Orise Jacques-Durocher is a québécoise artist who lives and works in Montreal where she received a BFA from Concordia University (2020). Jacques-Durocher's sculptural practice is motivated by a will to question our understanding of objects and the material world. At the centre of her work, the medium of ceramics is celebrated for its materiality, both trivial and extravagant. Her work has been shown in a variety of group exhibitions in Montreal as well as in Skaelskor, Denmark, during a residency at the Guldagergaard International Ceramic Research Center as part of a summer program from Concordia University.


Orise Jacques-Durocher's latest installation project Madeleine part travailler à l'atelier ou rentre à la maison en chantonnant initiates the use of a narrative approach, in which the artist envisions characters to whom she attributes the objects she puts in the foreground. The work reveals a familiar, domestic but liberated, discreetly utopian material world where the matter leaves us with uncertainties and reflections. This body of work also marks the beginning of Jacques-Durocher's use of a personal and experimental technique for reusing fired ceramics, in which she finely crushes finished ceramic pieces and incorporates them into the glazes on the surface of her work. This new approach brings attention to the contrasts between the precious and the modest, the delicate and the robust, the heavy and the light. These material explorations underscore the themes that animate the work such as the objectivity and subjectivity of utility, overproduction, the handmade, invisible work and domesticity.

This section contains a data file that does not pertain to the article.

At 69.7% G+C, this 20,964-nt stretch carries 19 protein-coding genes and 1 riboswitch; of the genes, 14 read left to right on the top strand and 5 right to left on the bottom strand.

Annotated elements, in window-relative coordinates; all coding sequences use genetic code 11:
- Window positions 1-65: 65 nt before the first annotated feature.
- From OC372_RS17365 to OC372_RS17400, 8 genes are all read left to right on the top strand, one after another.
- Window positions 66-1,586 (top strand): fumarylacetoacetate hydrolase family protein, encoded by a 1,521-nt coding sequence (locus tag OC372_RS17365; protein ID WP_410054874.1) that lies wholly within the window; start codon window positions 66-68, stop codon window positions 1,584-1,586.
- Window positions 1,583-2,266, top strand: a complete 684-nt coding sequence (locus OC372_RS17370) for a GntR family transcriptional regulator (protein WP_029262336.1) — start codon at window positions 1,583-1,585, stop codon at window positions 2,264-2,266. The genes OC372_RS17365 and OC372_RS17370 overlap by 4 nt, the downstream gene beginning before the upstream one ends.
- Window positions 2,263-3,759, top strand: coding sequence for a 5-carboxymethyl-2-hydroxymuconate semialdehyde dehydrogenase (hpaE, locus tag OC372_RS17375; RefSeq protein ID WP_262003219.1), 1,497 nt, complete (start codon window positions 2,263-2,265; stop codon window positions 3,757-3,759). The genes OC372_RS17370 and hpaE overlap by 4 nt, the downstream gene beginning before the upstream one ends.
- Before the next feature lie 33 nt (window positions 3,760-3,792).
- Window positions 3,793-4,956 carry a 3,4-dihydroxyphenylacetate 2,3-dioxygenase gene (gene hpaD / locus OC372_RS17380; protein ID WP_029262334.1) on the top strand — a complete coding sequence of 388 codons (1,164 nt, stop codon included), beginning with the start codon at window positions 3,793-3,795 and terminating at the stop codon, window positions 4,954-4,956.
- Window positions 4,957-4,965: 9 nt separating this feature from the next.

IG @0rise

Tong Zhou Lafrance

From China, To Canada, 2020-2021 
Photo paper woven with sewing threads, supported with dowels 
9.5” x 32”  
9.5” x 30”


童宙 Tong Zhou Lafrance is a multidisciplinary artist adopted from China who lives in Tiohtià:ke/Mooniyang (Montreal). In 2021, they obtained a Bachelor of Fine Arts with distinction at Concordia University. Their visual research focuses on the different ways of reuniting both their past and their everyday life through the alteration of family archives and traveling souvenirs. Their work has been shown in Tkaronto(Toronto) at Whippersnapper Gallery (2021), Rad Hourani Foundation Gallery (2021), Eastern Block (2018) and many others. For an indefinite period of time, Tong Zhou's graduate studies at the China Academy of Art (中国美术学院) are entirely remote.


The original footage for this work was taken in Saskatchewan in 2020. As Tong Zhou had never crossed Canada before, the idea of traveling the entire country was highly appealing to them, and so does the idea of traveling back to their native land. From China, To Canada raises the lack of knowledge about both their native and host country. With humbleness, it also raises the desire to take the time to deconstruct an idealized land in order to thoroughly understand it once reconstructed. Tong Zhou’s photo weavings are inspired by the semiotics of Chinese paintings and Chinese touristic objects. Knowing little about their Chinese heritage, they use the information available to them in Quebec and online to address this issue and make it more accessible to all.


IG @tongzhou.lafrance 

Anna Iunes